There is no evidence of traffic evaporation. The St Peter’s trial report states an increase in traffic recorded as: 

  • New North Road - +32pc
  • Greenman Street - +90pc
  • Arlington Avenue - +85pc
  • Charlton Place - +83pc
  • Essex Road - +1pc

These figures were mostly obtained during lockdown and with no prior to implementation stats, in other words “guesstimated” and so will noticeably increase once lockdown fully opens.  

With regard to the climate emergency, Islington already plays its part and drives 20pc less than in London. We have only 26pc of households with car access, second lowest in the list of London boroughs. There are 16.6pc of journeys made in Islington by car. This includes taxis, mini cabs and delivery transport and so residents are not the problem here, and yet are being persecuted and thwarted when trying to make their essential journeys. No thought has been given to the disabled, vulnerable or those less able and no equality impact assessment has been made.

Islington has 60 bus routes, six London Underground lines, three London Overground lines and four National Rail lines running through it. Reducing the impact of those together with greening the council’s fleet would be a good start. 

Islington Council has earmarked £9 million from its budget (residents money) to implement further LTNs at a time when people have lost jobs, youth and knife crime is growing and Islington’s rate of child poverty (47pc) is well above the London average of 38pc.  

And now the Police Commissioner has stated that bollards in Islington prevented them pursuing several men with machetes, that subsequently got away. Fact! 

Councillors refuse to respond to residents issues and questions around LTNs, there is a wall of silence.  This is incredible as we pay their wages and elected them to represent us.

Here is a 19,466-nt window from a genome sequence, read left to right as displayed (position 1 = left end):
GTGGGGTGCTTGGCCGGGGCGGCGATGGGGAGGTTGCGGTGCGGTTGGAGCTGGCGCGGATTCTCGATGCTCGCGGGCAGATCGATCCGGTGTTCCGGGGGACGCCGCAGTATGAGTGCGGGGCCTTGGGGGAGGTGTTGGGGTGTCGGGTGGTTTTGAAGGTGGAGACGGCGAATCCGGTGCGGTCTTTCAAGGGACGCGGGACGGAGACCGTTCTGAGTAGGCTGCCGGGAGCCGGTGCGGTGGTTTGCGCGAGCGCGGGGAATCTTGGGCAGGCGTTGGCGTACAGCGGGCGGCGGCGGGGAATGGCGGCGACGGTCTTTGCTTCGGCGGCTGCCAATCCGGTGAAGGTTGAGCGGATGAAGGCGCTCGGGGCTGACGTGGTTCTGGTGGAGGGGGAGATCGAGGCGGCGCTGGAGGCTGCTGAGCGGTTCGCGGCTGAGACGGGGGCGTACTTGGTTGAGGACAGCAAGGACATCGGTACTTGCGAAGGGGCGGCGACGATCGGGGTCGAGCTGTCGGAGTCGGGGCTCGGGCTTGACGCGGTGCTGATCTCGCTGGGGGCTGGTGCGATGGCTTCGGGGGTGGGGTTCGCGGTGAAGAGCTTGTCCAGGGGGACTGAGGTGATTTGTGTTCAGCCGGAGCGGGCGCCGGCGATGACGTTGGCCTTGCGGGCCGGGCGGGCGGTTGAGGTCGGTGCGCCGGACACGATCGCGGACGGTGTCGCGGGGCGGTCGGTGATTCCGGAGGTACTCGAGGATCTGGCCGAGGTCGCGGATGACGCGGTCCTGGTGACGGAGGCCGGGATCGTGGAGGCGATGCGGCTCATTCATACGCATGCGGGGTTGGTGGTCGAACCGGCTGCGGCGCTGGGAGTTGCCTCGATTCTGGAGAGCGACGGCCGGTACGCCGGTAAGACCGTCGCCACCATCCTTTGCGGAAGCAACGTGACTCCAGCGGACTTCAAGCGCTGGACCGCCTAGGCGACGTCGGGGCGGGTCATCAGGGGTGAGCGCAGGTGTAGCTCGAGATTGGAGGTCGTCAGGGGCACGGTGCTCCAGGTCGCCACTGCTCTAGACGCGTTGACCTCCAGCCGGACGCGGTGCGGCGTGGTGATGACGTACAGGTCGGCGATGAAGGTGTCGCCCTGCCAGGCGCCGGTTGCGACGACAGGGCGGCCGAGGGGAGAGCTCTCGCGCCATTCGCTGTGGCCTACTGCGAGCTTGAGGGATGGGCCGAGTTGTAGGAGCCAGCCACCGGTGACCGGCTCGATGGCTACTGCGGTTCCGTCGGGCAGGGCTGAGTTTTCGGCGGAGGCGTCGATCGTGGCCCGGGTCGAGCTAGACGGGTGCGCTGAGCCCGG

Where is the justification for spending millions on these vanity projects when the borough is in such a dire position. If someone ran a private business in this manner it would fold within weeks. Only one word for it..... irresponsible. Islington Council should get their head out of the sand and deal with the real issues before things get worse or be held responsible for the consequences of these schemes! 

Is your journey necessary?

An Islington resident, name and address supplied, writes:

All these letter writers – the ones who insist they need to be able to drive their cars on short journeys through LTNs, because their journeys are essential and they could not possibly travel bike or on foot.

What do they think other people do? I’m talking about the two thirds of Islington residents who don’t have access to a car, who are just as likely to be disabled, and actually more likely to be old or deprived.

Do the letter writers think that everyone should have access to a car and that we should all drive wherever we want, even for short journeys? Can they see how impossible that is? Or does this privilege apply only to them? Yes, there are some people, not many, who really do need to use a car for even short journeys – and the way to make their journeys easier is for everyone else to get out of their cars.

So, to all the drivers who are not sending in angry letters, the sensible drivers who have just slipped into the habit of driving - please think about the journeys that you regularly drive: which of them could you walk, or cycle, or make at a less busy time of day? Every drive you don’t take will be appreciated by the people who really do have no choice but to drive, and by all the people using the streets on foot or on bike. They thank you.